An atmospheric river made its way slowly across California this week, a weather term meaning a long stream of moisture and resulting in drenching rain. While California needs the water, the record-setting wildfires of 2020 left desolate burn scars, which became dangerous mudslides as several inches of water fell within hours combined with strong winds.
At least two dozen homes were damaged in Monterey County alone, south of San Francisco, when the debris flow from multiple mudslides crashed into nearby communities.
Yesterday, Fremont firefighters were deployed to Monterey County as part of Strike Team XAL 2870C’s pre-position assignment. Today the crew is assigned to patrol along River Rd & provide damage assessments on homes. The watershed is overtaxed and threatening roads & developments. pic.twitter.com/g9Yj7LYpCu— Fremont Fire Department (@FremontFire) January 28, 2021
“A few residents in their vehicles had been trapped in a mudslide, so they were able to get out. But as we discovered in the neighborhoods, some homes between 20 and 25 residences and outbuildings had been at least partially damaged by the mudflow,” Monterey County Deputy Fire Marshal Dorothy Priolo told the media.
MCRFD working with local property owners on damage assessment In the River Rd area. Thank you to all the local ranchers helping with heavy equipment needs. pic.twitter.com/9xcVPio9kT— Mont. Co. Regional Fire (@mcrfd) January 27, 2021
Flash flood warnings and watches popped up all over the state Tuesday and Wednesday. Big Sur reported nearly ten inches of rain in 24 hours.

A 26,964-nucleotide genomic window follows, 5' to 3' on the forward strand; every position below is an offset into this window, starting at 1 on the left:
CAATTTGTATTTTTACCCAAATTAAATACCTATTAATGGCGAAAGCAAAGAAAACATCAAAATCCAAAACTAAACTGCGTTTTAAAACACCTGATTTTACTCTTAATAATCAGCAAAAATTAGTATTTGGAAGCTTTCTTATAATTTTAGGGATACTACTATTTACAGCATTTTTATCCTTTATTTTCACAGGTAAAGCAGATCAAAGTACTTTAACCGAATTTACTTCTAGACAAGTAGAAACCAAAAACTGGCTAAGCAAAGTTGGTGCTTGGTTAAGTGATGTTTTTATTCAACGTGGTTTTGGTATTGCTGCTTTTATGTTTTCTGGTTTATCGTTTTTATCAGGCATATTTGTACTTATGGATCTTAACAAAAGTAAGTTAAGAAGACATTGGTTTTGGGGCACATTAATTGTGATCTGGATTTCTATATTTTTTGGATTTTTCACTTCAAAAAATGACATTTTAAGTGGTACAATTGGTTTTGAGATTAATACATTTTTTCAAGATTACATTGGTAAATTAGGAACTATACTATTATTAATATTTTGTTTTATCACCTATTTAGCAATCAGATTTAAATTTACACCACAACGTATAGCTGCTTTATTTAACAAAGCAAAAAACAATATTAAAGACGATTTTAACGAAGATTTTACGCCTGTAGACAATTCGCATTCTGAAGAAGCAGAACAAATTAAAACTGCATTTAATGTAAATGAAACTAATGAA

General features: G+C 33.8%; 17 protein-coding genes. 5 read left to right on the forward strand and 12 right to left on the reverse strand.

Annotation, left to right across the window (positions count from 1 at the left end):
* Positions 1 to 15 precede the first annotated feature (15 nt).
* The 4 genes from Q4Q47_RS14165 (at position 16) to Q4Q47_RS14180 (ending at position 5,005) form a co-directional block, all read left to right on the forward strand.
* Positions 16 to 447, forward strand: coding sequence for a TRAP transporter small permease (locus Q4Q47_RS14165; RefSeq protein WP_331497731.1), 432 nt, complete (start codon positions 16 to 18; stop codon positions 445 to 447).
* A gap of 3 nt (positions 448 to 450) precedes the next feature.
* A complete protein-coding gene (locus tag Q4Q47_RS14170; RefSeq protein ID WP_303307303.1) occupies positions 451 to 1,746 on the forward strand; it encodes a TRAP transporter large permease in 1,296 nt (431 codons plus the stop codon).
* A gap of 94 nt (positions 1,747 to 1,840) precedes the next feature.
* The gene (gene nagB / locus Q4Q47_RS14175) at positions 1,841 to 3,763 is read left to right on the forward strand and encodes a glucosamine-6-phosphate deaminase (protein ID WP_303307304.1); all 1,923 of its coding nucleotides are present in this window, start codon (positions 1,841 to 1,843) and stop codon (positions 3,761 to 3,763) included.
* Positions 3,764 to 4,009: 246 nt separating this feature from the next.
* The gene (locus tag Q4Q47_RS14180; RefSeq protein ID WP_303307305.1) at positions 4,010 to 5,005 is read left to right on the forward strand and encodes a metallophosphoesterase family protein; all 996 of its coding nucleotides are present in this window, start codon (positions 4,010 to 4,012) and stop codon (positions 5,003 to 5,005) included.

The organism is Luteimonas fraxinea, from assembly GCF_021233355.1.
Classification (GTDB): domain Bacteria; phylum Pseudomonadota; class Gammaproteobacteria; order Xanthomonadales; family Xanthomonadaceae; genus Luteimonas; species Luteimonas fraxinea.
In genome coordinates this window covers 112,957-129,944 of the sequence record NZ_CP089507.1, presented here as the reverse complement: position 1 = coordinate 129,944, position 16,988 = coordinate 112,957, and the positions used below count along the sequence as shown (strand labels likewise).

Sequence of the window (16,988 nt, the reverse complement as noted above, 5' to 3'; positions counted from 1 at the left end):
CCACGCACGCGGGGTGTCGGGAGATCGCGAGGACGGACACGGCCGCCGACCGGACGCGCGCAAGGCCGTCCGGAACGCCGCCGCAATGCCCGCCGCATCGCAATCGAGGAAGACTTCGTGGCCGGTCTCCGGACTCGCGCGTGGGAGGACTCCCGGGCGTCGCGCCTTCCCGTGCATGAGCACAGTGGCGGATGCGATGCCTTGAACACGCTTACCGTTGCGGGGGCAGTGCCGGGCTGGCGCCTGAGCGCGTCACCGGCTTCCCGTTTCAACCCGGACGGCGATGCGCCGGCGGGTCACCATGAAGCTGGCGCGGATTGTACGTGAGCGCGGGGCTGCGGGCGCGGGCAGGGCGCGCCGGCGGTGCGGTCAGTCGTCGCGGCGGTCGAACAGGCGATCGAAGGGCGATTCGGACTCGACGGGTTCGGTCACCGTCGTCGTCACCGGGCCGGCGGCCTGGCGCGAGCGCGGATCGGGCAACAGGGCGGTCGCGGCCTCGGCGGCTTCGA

Photos of #Hwy1 in the Big Sur area following rain and slide activity within the existing highway closure from Ragged Point to south of Deetjens Inn. This closure will remain in effect through Friday, Jan. 29. Road information at:https://t.co/3LbBe8so71 @CaltransD5 pic.twitter.com/YtUqnF580n— Jim Shivers (@PIOJimShivers) January 28, 2021
Strong winds toppled trees and blew debris crashing into cars, homes and buildings. Hundreds of people in Sacramento spent Wednesday and Thursday morning assessing damage from trees.
Some of the storm damage from last nights winds. Our crews are working to repair extensive damage from downed trees and poles cause by the storm. Crews are working quickly and safely to restore power. Report outages at https://t.co/R7TLtSGpix. pic.twitter.com/mL4ga7Z5pz— SMUD (@SMUDUpdates) January 27, 2021
At one point, about 400,000 people were without power because of the powerful winds. Winds were gusting in excess of 50 mph around Northern California, and topped 120 mph near Lake Tahoe at Alpine Ski Resort.
Rain is in the forecast for Thursday and Friday for parts of California, and possibly more wet weather early next week.